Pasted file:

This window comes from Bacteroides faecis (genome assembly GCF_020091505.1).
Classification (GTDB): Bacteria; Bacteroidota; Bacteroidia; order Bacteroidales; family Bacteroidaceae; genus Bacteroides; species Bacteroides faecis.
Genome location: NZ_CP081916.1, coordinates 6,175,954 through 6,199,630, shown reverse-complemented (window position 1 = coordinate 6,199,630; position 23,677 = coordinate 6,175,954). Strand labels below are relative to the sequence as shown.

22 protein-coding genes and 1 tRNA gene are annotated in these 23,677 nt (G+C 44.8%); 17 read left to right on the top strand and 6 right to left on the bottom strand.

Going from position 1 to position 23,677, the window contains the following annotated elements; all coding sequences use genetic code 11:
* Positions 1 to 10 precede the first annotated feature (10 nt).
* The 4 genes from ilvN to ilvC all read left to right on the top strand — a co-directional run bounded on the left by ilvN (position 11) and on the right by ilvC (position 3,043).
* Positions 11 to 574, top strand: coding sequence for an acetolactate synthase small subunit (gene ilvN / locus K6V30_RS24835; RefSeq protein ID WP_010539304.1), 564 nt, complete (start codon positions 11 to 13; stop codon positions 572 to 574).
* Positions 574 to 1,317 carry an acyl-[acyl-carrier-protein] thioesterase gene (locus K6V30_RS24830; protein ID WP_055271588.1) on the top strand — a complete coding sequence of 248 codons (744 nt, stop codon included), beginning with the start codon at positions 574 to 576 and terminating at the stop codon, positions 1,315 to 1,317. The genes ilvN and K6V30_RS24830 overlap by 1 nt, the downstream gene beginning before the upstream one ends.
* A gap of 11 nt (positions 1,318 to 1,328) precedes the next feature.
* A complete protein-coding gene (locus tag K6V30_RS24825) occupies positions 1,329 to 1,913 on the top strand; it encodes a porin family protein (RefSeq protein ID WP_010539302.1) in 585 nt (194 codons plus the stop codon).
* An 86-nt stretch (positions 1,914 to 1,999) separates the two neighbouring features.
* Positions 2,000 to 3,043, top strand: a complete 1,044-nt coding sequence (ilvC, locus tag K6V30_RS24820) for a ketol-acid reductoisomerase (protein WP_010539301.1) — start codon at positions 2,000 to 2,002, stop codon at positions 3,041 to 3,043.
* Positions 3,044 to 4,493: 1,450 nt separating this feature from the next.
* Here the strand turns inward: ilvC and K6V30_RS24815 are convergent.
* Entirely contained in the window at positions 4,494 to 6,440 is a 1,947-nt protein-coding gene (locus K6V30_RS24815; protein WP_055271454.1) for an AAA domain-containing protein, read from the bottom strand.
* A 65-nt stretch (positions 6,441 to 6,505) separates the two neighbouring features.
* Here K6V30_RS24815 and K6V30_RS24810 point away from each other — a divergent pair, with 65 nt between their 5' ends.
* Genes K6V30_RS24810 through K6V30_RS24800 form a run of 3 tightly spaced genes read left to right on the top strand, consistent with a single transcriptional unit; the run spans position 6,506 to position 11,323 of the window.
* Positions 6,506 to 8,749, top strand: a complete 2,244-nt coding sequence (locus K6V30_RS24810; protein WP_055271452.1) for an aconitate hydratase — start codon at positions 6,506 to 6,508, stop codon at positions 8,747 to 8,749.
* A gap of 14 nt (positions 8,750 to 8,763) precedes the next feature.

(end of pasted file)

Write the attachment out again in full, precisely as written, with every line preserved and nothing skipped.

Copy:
This window comes from Bacteroides faecis (genome assembly GCF_020091505.1).
Classification (GTDB): Bacteria; Bacteroidota; Bacteroidia; order Bacteroidales; family Bacteroidaceae; genus Bacteroides; species Bacteroides faecis.
Genome location: NZ_CP081916.1, coordinates 6,175,954 through 6,199,630, shown reverse-complemented (window position 1 = coordinate 6,199,630; position 23,677 = coordinate 6,175,954). Strand labels below are relative to the sequence as shown.

22 protein-coding genes and 1 tRNA gene are annotated in these 23,677 nt (G+C 44.8%); 17 read left to right on the top strand and 6 right to left on the bottom strand.

Going from position 1 to position 23,677, the window contains the following annotated elements; all coding sequences use genetic code 11:
* Positions 1 to 10 precede the first annotated feature (10 nt).
* The 4 genes from ilvN to ilvC all read left to right on the top strand — a co-directional run bounded on the left by ilvN (position 11) and on the right by ilvC (position 3,043).
* Positions 11 to 574, top strand: coding sequence for an acetolactate synthase small subunit (gene ilvN / locus K6V30_RS24835; RefSeq protein ID WP_010539304.1), 564 nt, complete (start codon positions 11 to 13; stop codon positions 572 to 574).
* Positions 574 to 1,317 carry an acyl-[acyl-carrier-protein] thioesterase gene (locus K6V30_RS24830; protein ID WP_055271588.1) on the top strand — a complete coding sequence of 248 codons (744 nt, stop codon included), beginning with the start codon at positions 574 to 576 and terminating at the stop codon, positions 1,315 to 1,317. The genes ilvN and K6V30_RS24830 overlap by 1 nt, the downstream gene beginning before the upstream one ends.
* A gap of 11 nt (positions 1,318 to 1,328) precedes the next feature.
* A complete protein-coding gene (locus tag K6V30_RS24825) occupies positions 1,329 to 1,913 on the top strand; it encodes a porin family protein (RefSeq protein ID WP_010539302.1) in 585 nt (194 codons plus the stop codon).
* An 86-nt stretch (positions 1,914 to 1,999) separates the two neighbouring features.
* Positions 2,000 to 3,043, top strand: a complete 1,044-nt coding sequence (ilvC, locus tag K6V30_RS24820) for a ketol-acid reductoisomerase (protein WP_010539301.1) — start codon at positions 2,000 to 2,002, stop codon at positions 3,041 to 3,043.
* Positions 3,044 to 4,493: 1,450 nt separating this feature from the next.
* Here the strand turns inward: ilvC and K6V30_RS24815 are convergent.
* Entirely contained in the window at positions 4,494 to 6,440 is a 1,947-nt protein-coding gene (locus K6V30_RS24815; protein WP_055271454.1) for an AAA domain-containing protein, read from the bottom strand.
* A 65-nt stretch (positions 6,441 to 6,505) separates the two neighbouring features.
* Here K6V30_RS24815 and K6V30_RS24810 point away from each other — a divergent pair, with 65 nt between their 5' ends.
* Genes K6V30_RS24810 through K6V30_RS24800 form a run of 3 tightly spaced genes read left to right on the top strand, consistent with a single transcriptional unit; the run spans position 6,506 to position 11,323 of the window.
* Positions 6,506 to 8,749, top strand: a complete 2,244-nt coding sequence (locus K6V30_RS24810; protein WP_055271452.1) for an aconitate hydratase — start codon at positions 6,506 to 6,508, stop codon at positions 8,747 to 8,749.
* A gap of 14 nt (positions 8,750 to 8,763) precedes the next feature.